Themes and Meanings
This story focuses on several significant concerns in the fiction of Jorge Luis Borges. One of these is the Argentine concept of “the South.” The southern region of Argentina has both a history and a reputation similar to those of the western region of the United States; the term “the South” carries virtually the same connotations for Argentines as the term “the Old West” does for Americans. Virtually every aspect of the region, from its landscape to its colorful characters to its code of honor, has been romanticized in music, literature, and film. As is the case of the American West, much of the truth about the Argentine South has been replaced by myth. At the same time, much of what is no longer true about the South is still held to be true by many Argentineans. It is the romantic, mythical vision of the region and of those who inhabit it that Dahlmann clings to while living in Buenos Aires. It is also that vision that draws this library employee to the region and compels him to stand up courageously to his aggressors, something he probably would not do under similar circumstances in the city.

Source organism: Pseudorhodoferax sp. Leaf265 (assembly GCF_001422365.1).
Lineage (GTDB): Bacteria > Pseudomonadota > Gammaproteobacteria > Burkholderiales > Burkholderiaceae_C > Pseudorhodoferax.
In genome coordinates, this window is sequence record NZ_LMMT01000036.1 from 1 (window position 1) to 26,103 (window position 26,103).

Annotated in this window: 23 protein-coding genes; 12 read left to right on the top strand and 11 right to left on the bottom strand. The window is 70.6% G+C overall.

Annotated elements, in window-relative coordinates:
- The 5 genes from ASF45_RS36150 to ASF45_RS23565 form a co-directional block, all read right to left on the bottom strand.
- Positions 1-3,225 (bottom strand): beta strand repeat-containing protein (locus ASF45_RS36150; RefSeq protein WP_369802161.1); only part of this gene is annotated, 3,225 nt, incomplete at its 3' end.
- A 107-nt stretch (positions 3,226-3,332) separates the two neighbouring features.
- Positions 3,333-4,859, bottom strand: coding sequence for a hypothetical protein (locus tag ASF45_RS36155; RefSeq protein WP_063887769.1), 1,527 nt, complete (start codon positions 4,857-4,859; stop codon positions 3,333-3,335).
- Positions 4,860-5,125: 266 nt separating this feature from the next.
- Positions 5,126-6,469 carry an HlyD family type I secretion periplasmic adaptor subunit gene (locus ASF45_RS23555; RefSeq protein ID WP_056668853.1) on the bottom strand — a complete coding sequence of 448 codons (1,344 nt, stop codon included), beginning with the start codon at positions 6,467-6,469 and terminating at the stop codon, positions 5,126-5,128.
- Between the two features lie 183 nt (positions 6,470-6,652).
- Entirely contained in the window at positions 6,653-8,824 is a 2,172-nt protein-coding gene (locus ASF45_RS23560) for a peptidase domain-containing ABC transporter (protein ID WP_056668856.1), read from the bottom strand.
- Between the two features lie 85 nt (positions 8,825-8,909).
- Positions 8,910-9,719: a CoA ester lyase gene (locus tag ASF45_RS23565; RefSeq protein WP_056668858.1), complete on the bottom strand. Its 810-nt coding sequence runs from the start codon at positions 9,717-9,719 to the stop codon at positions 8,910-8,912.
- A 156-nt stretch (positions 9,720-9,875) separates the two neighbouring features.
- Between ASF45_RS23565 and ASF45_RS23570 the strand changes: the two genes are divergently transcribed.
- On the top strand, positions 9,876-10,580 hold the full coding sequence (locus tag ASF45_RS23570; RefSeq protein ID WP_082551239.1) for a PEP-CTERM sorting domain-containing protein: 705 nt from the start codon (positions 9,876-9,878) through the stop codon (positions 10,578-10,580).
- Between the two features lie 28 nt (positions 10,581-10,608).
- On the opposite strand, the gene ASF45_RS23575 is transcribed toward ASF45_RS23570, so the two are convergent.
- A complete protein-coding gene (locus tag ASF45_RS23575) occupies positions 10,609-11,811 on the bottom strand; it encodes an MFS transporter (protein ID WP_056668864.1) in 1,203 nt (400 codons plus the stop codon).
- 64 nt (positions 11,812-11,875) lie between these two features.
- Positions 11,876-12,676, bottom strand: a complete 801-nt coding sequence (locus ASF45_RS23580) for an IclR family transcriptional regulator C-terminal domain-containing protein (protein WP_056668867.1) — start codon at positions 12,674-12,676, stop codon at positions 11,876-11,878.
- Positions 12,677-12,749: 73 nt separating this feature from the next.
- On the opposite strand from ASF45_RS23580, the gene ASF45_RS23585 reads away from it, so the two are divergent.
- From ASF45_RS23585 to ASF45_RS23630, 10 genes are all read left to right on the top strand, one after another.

Of more profound thematic interest in “The South” is the concept of “real” reality versus “imagined” reality. It is necessary to describe reality as either “real” or “imagined” in the world of Borges’s fiction, for the author not only utilizes two types of reality but also deliberately makes little or no effort to distinguish...
(The entire section is 425 words.)